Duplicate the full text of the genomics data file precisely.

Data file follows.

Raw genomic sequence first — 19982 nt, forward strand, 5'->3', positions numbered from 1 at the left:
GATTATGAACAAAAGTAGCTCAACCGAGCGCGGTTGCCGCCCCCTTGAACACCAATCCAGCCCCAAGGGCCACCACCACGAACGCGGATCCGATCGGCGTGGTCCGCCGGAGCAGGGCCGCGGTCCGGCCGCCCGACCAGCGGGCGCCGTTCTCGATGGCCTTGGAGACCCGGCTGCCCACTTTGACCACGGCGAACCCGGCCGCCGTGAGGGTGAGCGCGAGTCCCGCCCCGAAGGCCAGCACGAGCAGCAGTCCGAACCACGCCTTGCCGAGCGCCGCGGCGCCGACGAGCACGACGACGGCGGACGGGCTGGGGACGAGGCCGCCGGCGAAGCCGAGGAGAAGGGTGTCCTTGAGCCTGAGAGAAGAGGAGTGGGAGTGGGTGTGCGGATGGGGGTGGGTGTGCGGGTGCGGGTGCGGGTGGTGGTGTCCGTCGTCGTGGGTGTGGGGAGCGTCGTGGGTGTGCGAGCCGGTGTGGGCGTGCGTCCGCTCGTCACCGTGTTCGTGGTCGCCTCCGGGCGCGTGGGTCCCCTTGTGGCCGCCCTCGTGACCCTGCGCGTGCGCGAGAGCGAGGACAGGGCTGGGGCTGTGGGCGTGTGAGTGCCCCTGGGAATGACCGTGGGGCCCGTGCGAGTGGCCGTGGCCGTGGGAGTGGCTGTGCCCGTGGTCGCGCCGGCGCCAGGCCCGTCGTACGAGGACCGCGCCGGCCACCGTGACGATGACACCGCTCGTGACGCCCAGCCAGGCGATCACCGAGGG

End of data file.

Raw genomic sequence first — 19982 nt, forward strand, 5'->3', positions numbered from 1 at the left:
GATTATGAACAAAAGTAGCTCAACCGAGCGCGGTTGCCGCCCCCTTGAACACCAATCCAGCCCCAAGGGCCACCACCACGAACGCGGATCCGATCGGCGTGGTCCGCCGGAGCAGGGCCGCGGTCCGGCCGCCCGACCAGCGGGCGCCGTTCTCGATGGCCTTGGAGACCCGGCTGCCCACTTTGACCACGGCGAACCCGGCCGCCGTGAGGGTGAGCGCGAGTCCCGCCCCGAAGGCCAGCACGAGCAGCAGTCCGAACCACGCCTTGCCGAGCGCCGCGGCGCCGACGAGCACGACGACGGCGGACGGGCTGGGGACGAGGCCGCCGGCGAAGCCGAGGAGAAGGGTGTCCTTGAGCCTGAGAGAAGAGGAGTGGGAGTGGGTGTGCGGATGGGGGTGGGTGTGCGGGTGCGGGTGCGGGTGGTGGTGTCCGTCGTCGTGGGTGTGGGGAGCGTCGTGGGTGTGCGAGCCGGTGTGGGCGTGCGTCCGCTCGTCACCGTGTTCGTGGTCGCCTCCGGGCGCGTGGGTCCCCTTGTGGCCGCCCTCGTGACCCTGCGCGTGCGCGAGAGCGAGGACAGGGCTGGGGCTGTGGGCGTGTGAGTGCCCCTGGGAATGACCGTGGGGCCCGTGCGAGTGGCCGTGGCCGTGGGAGTGGCTGTGCCCGTGGTCGCGCCGGCGCCAGGCCCGTCGTACGAGGACCGCGCCGGCCACCGTGACGATGACACCGCTCGTGACGCCCAGCCAGGCGATCACCGAGGG